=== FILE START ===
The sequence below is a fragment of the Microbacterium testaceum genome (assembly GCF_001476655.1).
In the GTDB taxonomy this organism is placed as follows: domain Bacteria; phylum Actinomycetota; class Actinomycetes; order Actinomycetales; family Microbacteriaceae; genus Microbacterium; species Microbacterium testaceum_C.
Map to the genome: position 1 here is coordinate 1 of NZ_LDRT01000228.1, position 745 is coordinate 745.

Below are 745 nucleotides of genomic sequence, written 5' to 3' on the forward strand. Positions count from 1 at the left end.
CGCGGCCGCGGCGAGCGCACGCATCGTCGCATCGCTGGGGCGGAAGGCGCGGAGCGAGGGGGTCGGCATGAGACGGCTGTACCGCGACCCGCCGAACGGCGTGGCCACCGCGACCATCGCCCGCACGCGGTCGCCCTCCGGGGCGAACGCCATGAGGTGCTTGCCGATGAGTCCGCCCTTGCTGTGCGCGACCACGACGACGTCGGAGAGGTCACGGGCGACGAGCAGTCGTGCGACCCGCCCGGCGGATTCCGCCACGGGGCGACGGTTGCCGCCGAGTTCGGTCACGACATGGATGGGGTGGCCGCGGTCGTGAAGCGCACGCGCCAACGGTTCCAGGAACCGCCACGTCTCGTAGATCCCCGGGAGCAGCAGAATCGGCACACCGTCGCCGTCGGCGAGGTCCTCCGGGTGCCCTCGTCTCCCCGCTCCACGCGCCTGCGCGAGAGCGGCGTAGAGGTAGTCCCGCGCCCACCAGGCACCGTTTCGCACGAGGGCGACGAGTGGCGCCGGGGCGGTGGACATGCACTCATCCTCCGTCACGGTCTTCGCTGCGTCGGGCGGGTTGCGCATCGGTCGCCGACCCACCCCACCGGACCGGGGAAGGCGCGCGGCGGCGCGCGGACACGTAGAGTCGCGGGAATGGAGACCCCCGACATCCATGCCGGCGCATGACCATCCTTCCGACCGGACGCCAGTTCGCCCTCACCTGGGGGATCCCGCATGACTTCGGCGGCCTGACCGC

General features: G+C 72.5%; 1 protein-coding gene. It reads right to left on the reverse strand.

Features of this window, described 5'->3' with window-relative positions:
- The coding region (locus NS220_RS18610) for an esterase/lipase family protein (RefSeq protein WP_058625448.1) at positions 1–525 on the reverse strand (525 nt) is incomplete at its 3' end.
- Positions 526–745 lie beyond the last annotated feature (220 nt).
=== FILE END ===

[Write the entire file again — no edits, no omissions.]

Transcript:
The sequence below is a fragment of the Microbacterium testaceum genome (assembly GCF_001476655.1).
In the GTDB taxonomy this organism is placed as follows: domain Bacteria; phylum Actinomycetota; class Actinomycetes; order Actinomycetales; family Microbacteriaceae; genus Microbacterium; species Microbacterium testaceum_C.
Map to the genome: position 1 here is coordinate 1 of NZ_LDRT01000228.1, position 745 is coordinate 745.

Below are 745 nucleotides of genomic sequence, written 5' to 3' on the forward strand. Positions count from 1 at the left end.
CGCGGCCGCGGCGAGCGCACGCATCGTCGCATCGCTGGGGCGGAAGGCGCGGAGCGAGGGGGTCGGCATGAGACGGCTGTACCGCGACCCGCCGAACGGCGTGGCCACCGCGACCATCGCCCGCACGCGGTCGCCCTCCGGGGCGAACGCCATGAGGTGCTTGCCGATGAGTCCGCCCTTGCTGTGCGCGACCACGACGACGTCGGAGAGGTCACGGGCGACGAGCAGTCGTGCGACCCGCCCGGCGGATTCCGCCACGGGGCGACGGTTGCCGCCGAGTTCGGTCACGACATGGATGGGGTGGCCGCGGTCGTGAAGCGCACGCGCCAACGGTTCCAGGAACCGCCACGTCTCGTAGATCCCCGGGAGCAGCAGAATCGGCACACCGTCGCCGTCGGCGAGGTCCTCCGGGTGCCCTCGTCTCCCCGCTCCACGCGCCTGCGCGAGAGCGGCGTAGAGGTAGTCCCGCGCCCACCAGGCACCGTTTCGCACGAGGGCGACGAGTGGCGCCGGGGCGGTGGACATGCACTCATCCTCCGTCACGGTCTTCGCTGCGTCGGGCGGGTTGCGCATCGGTCGCCGACCCACCCCACCGGACCGGGGAAGGCGCGCGGCGGCGCGCGGACACGTAGAGTCGCGGGAATGGAGACCCCCGACATCCATGCCGGCGCATGACCATCCTTCCGACCGGACGCCAGTTCGCCCTCACCTGGGGGATCCCGCATGACTTCGGCGGCCTGACCGC

General features: G+C 72.5%; 1 protein-coding gene. It reads right to left on the reverse strand.

Features of this window, described 5'->3' with window-relative positions:
- The coding region (locus NS220_RS18610) for an esterase/lipase family protein (RefSeq protein WP_058625448.1) at positions 1–525 on the reverse strand (525 nt) is incomplete at its 3' end.
- Positions 526–745 lie beyond the last annotated feature (220 nt).